The whole concept behind an Ultrabook is improving portability while remaining as close to a full-sized notebook experience as possible. Display size and performance are sacrificed for added portability, but much like Intel has managed to keep performance up while saving on battery life, Dell has found a way to keep their displays large and their footprint small.
The XPS 13 Ultrabook features a 13.3-inch display, but has an overall size that is only slightly larger than Apple’s 11-inch MacBook Air. This space saving bezel magic doesn’t come cheap, as the XPS 13 starts at $999 and lacks many of the recent upgrades the MacBook line just saw. You’ll have to settle for the 2nd generation of Intel’s Core processors, only two USB ports (one of which is USB 3.0), and the display resolution is only 720p.
|Dell XPS 13||Dell XPS 14|
|Processor||2nd Gen Intel Core i5 or Core i7||3rd Gen Intel Core i5 or Core i7|
|Graphics||Intel HD Graphics 3000||Intel HD Graphics 4000 or Nvidia GeForce GT 630M|
|Display||13.3-inch 1280x720 w/ Gorilla Glass||14-inch 1600x900|
|I/O Ports & Etc.||1x USB 3.0, 1x USB 2.0, mini DisplayPort, Headphone||2x USB 3.0, Ethernet, HDMI, mini DisplayPort, Card Reader, Headphone|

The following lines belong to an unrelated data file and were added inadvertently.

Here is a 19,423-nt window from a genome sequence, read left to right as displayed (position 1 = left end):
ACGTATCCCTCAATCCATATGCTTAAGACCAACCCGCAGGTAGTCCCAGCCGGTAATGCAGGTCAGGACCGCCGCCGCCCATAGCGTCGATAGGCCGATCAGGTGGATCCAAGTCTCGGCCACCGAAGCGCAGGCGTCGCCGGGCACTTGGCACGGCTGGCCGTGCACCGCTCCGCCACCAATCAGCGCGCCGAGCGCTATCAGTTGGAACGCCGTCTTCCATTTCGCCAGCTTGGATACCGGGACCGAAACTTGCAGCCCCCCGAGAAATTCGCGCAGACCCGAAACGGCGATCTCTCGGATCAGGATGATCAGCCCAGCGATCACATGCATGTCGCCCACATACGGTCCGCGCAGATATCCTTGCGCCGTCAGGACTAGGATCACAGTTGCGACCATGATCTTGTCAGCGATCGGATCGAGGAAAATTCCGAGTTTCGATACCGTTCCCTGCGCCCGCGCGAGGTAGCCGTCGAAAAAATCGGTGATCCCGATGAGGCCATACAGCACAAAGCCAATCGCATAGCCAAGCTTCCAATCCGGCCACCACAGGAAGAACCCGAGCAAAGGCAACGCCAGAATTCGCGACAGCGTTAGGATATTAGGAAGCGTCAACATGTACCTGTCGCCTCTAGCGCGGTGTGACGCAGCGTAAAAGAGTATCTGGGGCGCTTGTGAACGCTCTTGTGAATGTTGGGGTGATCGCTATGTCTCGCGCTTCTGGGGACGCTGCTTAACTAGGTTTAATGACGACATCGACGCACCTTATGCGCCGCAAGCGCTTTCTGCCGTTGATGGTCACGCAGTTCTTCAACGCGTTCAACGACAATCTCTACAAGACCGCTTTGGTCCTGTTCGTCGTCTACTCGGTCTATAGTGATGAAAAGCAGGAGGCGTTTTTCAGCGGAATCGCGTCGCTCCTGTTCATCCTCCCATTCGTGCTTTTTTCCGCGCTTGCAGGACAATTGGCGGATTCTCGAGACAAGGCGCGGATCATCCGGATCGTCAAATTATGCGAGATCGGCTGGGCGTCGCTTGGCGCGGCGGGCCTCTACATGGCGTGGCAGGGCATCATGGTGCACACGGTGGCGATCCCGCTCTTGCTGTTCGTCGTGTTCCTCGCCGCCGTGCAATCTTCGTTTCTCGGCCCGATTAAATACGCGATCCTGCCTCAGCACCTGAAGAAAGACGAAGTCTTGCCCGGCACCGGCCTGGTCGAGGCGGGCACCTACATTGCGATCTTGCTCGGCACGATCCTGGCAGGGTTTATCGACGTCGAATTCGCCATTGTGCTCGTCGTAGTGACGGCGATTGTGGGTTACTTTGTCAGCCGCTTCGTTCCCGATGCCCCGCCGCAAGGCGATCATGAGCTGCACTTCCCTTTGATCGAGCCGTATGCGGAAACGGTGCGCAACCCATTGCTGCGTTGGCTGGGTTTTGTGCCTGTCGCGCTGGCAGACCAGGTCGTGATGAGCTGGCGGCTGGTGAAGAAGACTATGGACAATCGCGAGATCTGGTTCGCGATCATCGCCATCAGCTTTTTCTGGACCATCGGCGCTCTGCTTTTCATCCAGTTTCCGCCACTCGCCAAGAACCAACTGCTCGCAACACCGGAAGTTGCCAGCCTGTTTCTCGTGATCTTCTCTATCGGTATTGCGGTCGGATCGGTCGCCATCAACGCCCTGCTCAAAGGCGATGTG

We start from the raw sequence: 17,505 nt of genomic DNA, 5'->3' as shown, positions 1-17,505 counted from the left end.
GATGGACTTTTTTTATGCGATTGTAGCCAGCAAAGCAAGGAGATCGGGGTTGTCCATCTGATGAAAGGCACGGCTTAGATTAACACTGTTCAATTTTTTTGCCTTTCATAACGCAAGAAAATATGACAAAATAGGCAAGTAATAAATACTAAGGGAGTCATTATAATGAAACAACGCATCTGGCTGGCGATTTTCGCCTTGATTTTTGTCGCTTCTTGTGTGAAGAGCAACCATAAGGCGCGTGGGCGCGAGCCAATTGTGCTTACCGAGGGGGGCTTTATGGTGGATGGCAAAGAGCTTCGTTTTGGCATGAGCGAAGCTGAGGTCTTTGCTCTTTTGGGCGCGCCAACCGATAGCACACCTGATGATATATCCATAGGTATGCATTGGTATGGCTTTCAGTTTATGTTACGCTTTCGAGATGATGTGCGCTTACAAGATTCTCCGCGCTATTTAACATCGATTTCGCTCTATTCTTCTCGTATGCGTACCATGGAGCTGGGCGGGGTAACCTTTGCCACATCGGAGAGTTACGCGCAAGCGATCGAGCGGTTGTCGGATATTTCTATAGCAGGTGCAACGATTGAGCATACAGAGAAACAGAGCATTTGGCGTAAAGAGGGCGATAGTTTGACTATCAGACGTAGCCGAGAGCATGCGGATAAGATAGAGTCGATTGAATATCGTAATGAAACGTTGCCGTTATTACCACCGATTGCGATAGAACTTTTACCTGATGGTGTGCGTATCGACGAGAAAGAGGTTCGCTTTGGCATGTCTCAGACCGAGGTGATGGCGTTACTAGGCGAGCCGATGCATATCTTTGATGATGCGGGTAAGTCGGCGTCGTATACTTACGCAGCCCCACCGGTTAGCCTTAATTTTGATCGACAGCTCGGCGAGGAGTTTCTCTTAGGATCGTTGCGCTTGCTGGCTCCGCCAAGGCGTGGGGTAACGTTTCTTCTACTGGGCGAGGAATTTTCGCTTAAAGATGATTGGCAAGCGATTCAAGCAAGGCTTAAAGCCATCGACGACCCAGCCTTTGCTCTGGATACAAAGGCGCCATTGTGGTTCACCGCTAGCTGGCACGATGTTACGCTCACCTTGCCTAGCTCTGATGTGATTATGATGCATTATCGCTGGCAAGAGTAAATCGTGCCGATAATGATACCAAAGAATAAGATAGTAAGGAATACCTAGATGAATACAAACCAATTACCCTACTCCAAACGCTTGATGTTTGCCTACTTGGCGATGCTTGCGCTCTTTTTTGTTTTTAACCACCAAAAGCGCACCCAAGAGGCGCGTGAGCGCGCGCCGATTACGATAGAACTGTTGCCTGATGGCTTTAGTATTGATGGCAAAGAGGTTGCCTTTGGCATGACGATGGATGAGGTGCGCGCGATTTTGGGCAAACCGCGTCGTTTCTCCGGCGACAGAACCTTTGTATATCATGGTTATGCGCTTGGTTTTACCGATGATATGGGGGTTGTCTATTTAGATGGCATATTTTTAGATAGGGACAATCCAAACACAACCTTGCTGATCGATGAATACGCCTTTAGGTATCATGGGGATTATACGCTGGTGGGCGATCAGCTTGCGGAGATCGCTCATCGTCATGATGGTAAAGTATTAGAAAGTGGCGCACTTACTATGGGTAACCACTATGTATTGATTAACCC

|Battery Life||Up to 9 Hours||Up to 11 Hours|
|Dimensions (inches)||12.4 x 8.1 x 0.71||13.2 x 9.2 x 0.81|
|Weight||2.99 Lbs||4.6 Lbs|
|Price||Starting at $999||Starting at $1099|
The XPS 13’s best selling point is its design. Not only is it more compact than you’d expect, it’s also incredibly sturdy with a machined aluminum frame, carbon fiber base, and tempered Gorilla Glass screen.
The XPS 14 Ultrabook compromises much less than the XPS 13, and it actually bests the MacBook Air in almost all categories. It uses the same space-saving edge-to-edge display and hinge technology to cram the 14-inch 1600x900 display into a form factor that is only 7 square inches larger than the 13.3-inch MacBook Air.
If screen space is important to you, the XPS 14 is probably one of the best Ultrabook choices on the market right now. Unlike the XPS 13, it features the 3rd generation Core processors, and the models starting from $1199 and above offer even more graphics performance thanks to an Nvidia GeForce GT 630m dedicated GPU. This means that the XPS 14 is also one of your best choices if you’re looking for performance as well.
With the exception of the $1999 configuration, all of the XPS 14 models feature a 500 GB hybrid hard drive, and there are no customizable storage options. If you’re looking for the system-wide loading speed boosts a full SSD provides, you’re stuck with the most expensive model (or you’ll have to do some post-purchase upgrading).
As far as ports go, you get an HDMI and mini DisplayPort, so your secondary display bases are covered. There are only two USB ports, but both are USB 3.0. Apple does get one trump card down with its Thunderbolt port, but the XPS 14 shoots back with its Ethernet port, though it’s not quite as lofty a feature.
Ultimately, the XPS 14 Ultrabook offers some of the best performance and usability you’ll find in an Ultrabook, and while it doesn’t really cost any less than the MacBook Air, it’s easy to argue that it offers a better experience.
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